• Books: Bury the Chains by Adam Hochschild, Endless War: Hidden Functions of the "war on terror" by David Keen, Capital Vol. 1, Tin Drum by Günter Grass, What is Islam? by Shahab Ahmed, Desiring Arabs by Joseph Massad, Spies, Soldiers and Statesmen by Hazem Kandil, La Condition Humaine by André Malraux, Of Mice and Men by John Steinbeck, Imagined Community by Benedict Anderson, Culture and Imperialism by Edward Said, The Wretched of the Earth by Frantz Fanon, The Richness of Life by Stephen Jay Gould, Children of the Alley by Naguib Mahfouz, The Mass Psychology of Fascism by Wilhelm Reich, Brave New World by Aldous Huxley, 1984 by George Orwell, Noli me Tangere by José Rizal, Age of Extremes by Eric Hobsbawm, ذهنية التحريم لصادق جلال العظم, Karl Marx by Francis Wheen, وليمة لأعشاب البحر لحيدر حيدر, Candide by Voltaire, النزعات المادية في الفلسفة العربية الإسلامية لحسين مروة, Listen Little Man by Wilhelm Reich ..
  • Films: Alexanderplatz by Rainer Fassbinder, Clockwork Orange, Apocalypse Now, The Battle of Algiers, films by P. P. Passolini, Persepolis, Midnight Express, 1984, Papillion, Gangs of New York, Sophie Scholl, Life of Brian, Ivan the Terrble, Battleship Potemkine ...

Monday, March 27, 2017

"The essay seems to vacillate between the urge to expose the hypocrisy or mendacity of power in its use of humanitarianism as char- ter for invasion and domination, a critique that might still leave a (liberal) concept of the human intact, and a drive to expose a deeper, constitutive, and unredeemable involvement of the very concept of the human (and in particular, the suffering human) in the violence of geopolitical power. Repeatedly, though not consistently, Asad’s essay reaches for this sense of a deeper crisis of the modern concept of the human and its wider constellation rather than its (cynical, partial, and hypocritical) manipulation by power. But whether or not he subscribes to any version of the posthuman paradigm currently in vogue remains utterly unclear...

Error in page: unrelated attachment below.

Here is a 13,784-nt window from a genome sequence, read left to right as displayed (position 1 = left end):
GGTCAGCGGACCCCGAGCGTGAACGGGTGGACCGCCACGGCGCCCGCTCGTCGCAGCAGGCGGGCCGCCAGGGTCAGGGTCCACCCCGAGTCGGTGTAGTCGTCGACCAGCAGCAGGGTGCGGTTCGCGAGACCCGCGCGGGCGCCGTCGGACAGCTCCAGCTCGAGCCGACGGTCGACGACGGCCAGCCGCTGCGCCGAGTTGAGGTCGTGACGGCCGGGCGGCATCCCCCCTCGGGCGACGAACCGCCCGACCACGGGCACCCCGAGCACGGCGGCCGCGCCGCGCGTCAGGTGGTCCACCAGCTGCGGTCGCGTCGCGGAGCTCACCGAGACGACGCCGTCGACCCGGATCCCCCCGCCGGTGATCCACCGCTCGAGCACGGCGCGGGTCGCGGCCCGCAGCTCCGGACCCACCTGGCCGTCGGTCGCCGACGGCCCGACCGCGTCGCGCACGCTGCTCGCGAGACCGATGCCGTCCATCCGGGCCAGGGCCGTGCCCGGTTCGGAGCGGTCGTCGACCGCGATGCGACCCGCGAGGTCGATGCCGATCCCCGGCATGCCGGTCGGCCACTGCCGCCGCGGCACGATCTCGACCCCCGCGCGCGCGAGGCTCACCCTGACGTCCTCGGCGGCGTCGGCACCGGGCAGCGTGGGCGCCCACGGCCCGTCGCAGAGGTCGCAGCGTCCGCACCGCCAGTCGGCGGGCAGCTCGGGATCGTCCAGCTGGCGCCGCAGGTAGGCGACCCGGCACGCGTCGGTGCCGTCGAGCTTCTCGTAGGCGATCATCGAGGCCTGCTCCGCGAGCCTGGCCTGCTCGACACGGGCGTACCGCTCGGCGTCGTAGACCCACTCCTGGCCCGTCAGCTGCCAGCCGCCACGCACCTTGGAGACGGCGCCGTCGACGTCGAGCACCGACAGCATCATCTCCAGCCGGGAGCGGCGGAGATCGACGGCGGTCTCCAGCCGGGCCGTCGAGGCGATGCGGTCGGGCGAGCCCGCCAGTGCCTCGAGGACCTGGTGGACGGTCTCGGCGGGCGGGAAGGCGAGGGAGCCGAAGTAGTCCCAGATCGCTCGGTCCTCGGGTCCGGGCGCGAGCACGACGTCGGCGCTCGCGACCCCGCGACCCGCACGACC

Throughout the essay, as in much of Asad’s writing, one gets the sense that there are only these two sociocultural realities (and modes of thinking) in the world: the liberal-secular-modern (which is imperialist in its worldly career) and those “traditional” forms that have somehow escaped its hold. [For insrance, a] mode of analysis of Afghan society and culture that is as scrupulous in its critique of the logics of imperial violence as in its approach to institutionalized (and traditionalized) forms of violence against women in Afghan society seems inconceivable in these terms"

 — Aamir Mufti on Talal Asad's essay Reflections on Law, Violence, and Humanitarianism (2015)

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